Using AppBarButton on Windows 8.1

Original author: Tim Heuer
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In a previous post, I wrote about how you can get rid of the connection with StandardStyles.xaml in your Windows 8.1 projects. In particular, I pointed out that one of the most popular uses of this auxiliary file was AppBarButton styles, as well as 200 different characters used for AppBar buttons. I decided to briefly dive a little deeper into these styles, as I received a certain number of letters with questions.

Typical scenario - Icons with symbols

The AppBarButton class is a new class in Windows 8.1 and is primarily intended to use the CommandBar script , providing the UI, behavior, and accessibility needed for the control.

Note : CommandBar is something new in Windows 8.1 and is intended to be a control for standard command buttons only. It provides a built-in ability to automatically resize (which means that the commands will disappear if the window becomes smaller) and better keyboard support for navigating commands inside the AppBar. If you use the AppBar and you only have standard UI buttons, then you better use the CommandBar instead in your Windows 8.1 application

This will allow you to quickly create a UI with just two attributes Label and Icon. For example, like this:

The result will be:

And that’s it! By functionality, the button remains the same, and the API frames the type. This gives you the ability to quickly set the button text and visual display. Caring for all visual states pressed / hover / etc. taken from you. We also promoted the idea that the Label property becomes the value of the AutomationProperties.Name button for you, giving it the default accessibility. This Icon property method is an abridged version of the following more verbose method:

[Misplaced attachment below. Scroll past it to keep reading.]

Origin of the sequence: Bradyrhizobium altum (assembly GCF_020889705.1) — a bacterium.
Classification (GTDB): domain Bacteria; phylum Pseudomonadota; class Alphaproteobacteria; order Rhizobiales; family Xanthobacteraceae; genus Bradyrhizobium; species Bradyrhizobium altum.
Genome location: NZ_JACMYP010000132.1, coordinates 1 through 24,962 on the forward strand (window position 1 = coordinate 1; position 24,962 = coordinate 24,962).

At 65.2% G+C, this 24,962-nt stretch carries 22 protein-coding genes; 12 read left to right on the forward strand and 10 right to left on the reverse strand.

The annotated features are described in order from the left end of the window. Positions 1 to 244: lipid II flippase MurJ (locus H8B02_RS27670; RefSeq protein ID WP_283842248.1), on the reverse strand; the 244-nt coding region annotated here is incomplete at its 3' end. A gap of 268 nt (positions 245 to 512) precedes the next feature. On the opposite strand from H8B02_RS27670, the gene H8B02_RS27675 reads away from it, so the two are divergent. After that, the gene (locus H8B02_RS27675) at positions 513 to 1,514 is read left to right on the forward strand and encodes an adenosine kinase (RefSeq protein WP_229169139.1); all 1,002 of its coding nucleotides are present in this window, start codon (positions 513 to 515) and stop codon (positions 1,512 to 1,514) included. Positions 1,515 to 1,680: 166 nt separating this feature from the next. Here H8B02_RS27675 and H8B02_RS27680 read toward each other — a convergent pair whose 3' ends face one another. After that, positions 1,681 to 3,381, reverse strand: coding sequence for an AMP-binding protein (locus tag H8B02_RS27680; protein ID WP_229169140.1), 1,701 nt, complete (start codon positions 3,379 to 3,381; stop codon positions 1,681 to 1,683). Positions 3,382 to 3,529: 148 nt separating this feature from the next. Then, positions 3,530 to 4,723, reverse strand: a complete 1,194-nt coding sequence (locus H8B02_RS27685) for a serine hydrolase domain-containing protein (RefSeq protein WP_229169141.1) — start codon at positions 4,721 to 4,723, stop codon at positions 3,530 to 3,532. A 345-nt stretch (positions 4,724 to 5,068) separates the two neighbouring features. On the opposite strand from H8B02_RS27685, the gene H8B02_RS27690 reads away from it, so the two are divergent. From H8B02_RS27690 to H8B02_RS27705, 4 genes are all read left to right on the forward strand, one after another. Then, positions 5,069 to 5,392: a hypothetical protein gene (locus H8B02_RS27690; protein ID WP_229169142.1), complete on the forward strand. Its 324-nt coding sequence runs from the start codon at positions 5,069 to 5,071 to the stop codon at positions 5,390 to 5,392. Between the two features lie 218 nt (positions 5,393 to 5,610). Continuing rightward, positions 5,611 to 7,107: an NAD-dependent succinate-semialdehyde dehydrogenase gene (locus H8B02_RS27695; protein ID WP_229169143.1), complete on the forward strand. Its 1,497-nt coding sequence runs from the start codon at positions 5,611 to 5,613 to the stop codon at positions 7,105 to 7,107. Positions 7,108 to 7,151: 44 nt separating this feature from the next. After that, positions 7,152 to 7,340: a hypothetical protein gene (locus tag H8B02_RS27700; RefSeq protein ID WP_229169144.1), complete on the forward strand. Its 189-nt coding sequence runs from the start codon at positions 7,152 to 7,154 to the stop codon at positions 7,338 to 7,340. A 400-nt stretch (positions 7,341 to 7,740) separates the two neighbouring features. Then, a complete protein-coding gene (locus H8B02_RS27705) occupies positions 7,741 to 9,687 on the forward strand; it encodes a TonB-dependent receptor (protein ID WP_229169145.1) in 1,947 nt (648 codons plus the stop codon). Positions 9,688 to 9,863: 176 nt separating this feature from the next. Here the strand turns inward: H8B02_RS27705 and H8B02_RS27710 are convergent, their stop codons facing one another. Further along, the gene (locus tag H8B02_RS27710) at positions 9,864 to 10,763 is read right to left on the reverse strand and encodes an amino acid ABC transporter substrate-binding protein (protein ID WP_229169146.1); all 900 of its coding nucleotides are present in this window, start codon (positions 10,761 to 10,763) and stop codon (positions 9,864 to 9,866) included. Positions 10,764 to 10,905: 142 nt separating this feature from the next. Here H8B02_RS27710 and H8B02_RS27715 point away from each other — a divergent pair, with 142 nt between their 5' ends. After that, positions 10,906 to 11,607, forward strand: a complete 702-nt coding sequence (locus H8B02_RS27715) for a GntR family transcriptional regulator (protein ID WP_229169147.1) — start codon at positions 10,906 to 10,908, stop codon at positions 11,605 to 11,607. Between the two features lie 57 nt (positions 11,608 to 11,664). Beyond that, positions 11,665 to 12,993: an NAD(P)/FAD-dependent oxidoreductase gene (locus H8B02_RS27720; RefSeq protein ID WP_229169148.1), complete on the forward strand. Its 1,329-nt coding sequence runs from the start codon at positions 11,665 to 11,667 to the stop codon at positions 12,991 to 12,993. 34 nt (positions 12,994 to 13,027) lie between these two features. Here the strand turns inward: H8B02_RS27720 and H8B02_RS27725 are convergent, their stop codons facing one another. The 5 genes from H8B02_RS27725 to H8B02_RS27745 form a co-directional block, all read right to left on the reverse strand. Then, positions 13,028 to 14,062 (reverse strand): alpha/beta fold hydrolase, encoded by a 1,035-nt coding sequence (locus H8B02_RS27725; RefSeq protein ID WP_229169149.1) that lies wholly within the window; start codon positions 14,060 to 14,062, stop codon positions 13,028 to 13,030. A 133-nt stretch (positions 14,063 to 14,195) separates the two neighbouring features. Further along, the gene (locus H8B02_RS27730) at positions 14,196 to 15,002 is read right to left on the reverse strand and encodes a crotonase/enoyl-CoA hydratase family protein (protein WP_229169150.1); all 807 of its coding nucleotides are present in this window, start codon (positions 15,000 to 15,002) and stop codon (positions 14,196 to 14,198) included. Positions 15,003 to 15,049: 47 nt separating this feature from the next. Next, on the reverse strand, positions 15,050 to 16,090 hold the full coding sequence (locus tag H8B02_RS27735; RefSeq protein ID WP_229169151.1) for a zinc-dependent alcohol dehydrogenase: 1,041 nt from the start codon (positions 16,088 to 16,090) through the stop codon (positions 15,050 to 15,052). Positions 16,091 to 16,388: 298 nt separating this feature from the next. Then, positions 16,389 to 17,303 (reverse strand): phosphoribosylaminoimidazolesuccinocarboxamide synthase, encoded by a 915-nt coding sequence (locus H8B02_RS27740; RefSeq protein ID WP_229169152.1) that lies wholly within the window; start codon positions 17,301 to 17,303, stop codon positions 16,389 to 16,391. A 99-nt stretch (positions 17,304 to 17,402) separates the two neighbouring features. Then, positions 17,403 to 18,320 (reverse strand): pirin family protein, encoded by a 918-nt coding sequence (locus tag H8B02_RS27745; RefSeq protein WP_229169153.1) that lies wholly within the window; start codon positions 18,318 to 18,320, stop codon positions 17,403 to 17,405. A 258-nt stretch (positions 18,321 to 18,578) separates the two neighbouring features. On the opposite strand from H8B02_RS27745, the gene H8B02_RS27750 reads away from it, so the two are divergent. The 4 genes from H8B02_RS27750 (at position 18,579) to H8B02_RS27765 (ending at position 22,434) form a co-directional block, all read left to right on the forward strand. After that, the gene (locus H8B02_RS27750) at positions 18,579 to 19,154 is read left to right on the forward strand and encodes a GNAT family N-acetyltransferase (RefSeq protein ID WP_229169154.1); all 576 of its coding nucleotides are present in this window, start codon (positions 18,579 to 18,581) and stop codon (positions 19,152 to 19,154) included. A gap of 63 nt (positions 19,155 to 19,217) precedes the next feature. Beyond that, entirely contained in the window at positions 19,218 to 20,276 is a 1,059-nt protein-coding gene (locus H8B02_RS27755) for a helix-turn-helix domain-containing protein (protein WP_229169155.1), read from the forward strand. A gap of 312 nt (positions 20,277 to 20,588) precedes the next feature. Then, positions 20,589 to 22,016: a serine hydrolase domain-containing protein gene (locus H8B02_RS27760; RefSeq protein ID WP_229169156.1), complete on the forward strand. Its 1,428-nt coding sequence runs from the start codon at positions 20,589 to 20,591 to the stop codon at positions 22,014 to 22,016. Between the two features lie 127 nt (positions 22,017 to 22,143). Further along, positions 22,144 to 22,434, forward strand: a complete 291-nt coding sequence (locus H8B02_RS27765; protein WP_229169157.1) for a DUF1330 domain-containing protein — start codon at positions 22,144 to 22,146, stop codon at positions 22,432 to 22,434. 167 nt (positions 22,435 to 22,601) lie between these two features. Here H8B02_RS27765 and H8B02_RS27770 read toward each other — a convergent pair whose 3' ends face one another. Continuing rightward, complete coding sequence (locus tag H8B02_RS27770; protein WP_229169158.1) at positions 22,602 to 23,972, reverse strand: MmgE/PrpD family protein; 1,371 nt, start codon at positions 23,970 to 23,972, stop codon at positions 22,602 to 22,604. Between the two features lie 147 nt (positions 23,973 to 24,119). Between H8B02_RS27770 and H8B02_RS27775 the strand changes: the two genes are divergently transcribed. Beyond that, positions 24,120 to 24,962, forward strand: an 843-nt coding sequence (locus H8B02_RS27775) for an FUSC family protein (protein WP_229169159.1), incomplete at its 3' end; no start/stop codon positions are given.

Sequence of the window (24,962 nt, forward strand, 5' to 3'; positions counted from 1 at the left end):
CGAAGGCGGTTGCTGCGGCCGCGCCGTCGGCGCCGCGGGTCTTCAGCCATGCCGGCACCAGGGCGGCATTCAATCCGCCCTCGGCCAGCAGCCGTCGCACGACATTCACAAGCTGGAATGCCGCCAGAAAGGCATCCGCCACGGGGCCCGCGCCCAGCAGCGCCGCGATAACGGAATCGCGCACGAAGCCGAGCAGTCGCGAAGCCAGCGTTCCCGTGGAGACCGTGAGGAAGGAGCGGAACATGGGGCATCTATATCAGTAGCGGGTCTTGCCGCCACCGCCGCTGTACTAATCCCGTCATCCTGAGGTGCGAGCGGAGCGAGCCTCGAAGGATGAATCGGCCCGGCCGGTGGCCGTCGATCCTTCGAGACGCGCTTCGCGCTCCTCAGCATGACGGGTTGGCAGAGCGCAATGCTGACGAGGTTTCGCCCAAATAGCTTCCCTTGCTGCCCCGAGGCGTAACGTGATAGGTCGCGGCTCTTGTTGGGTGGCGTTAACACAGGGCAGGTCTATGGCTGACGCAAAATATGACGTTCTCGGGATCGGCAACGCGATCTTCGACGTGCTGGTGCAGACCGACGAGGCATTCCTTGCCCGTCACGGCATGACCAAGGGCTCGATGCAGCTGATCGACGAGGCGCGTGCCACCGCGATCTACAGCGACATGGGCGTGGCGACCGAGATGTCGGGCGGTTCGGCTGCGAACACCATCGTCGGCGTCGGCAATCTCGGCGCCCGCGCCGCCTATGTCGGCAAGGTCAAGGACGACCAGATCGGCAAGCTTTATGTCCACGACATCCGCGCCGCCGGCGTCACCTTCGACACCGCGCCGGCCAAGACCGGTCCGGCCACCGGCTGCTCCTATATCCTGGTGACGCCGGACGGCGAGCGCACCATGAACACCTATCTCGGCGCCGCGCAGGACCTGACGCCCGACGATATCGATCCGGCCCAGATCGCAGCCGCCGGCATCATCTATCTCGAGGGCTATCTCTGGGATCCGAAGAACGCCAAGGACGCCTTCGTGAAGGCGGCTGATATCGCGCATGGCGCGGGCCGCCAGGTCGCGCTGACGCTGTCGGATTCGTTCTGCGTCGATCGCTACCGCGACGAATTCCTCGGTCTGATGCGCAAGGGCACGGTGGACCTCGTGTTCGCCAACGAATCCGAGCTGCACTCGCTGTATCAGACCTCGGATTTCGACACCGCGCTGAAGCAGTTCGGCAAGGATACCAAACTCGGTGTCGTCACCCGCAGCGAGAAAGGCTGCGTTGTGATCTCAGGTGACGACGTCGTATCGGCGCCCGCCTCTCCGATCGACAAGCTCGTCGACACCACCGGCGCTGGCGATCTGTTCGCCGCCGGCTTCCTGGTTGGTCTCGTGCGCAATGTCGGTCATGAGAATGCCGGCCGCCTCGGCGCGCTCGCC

As you can see, the built-in property for ButtonBase is where the Icon property “lives”. Since we have this Icon property, we can use other methods. We also provide the IsCompact property for the AppBarButtons types, which will reduce indentation and delete the description text automatically for you, thereby reducing the area occupied by the button. This is what the CommandBar sets when the window size becomes too small for the elements.

We use other fonts as an icon.

If none of the 190 included icons fits your needs, then you can use AppBarButton with your own icons. I highly recommend using the font approach as it provides excellent scalability for your icons and is also mainstream for most web applications. Whereas you can make your own font , there are also many other features that you can use.

Note: I am not a lawyer and you should consult with the party providing the font for a license, rules / rights / prohibitions on the use of fonts that are embedded in your application. Do not think that each font is available for use only because it is TTF / OTF - for complete certainty, consult about the license if you are not the author of the font yourself.

Suppose I want to add some social media commands to my application. I can use the popular Modern UI Icons library , which also provides a font for loading social icons. After unpacking the archive, I included the TTF file in my project (I could use OTF, but since there is TTF, I use it - also notice that I renamed the file in my Visual Studio project) and then use it in my application: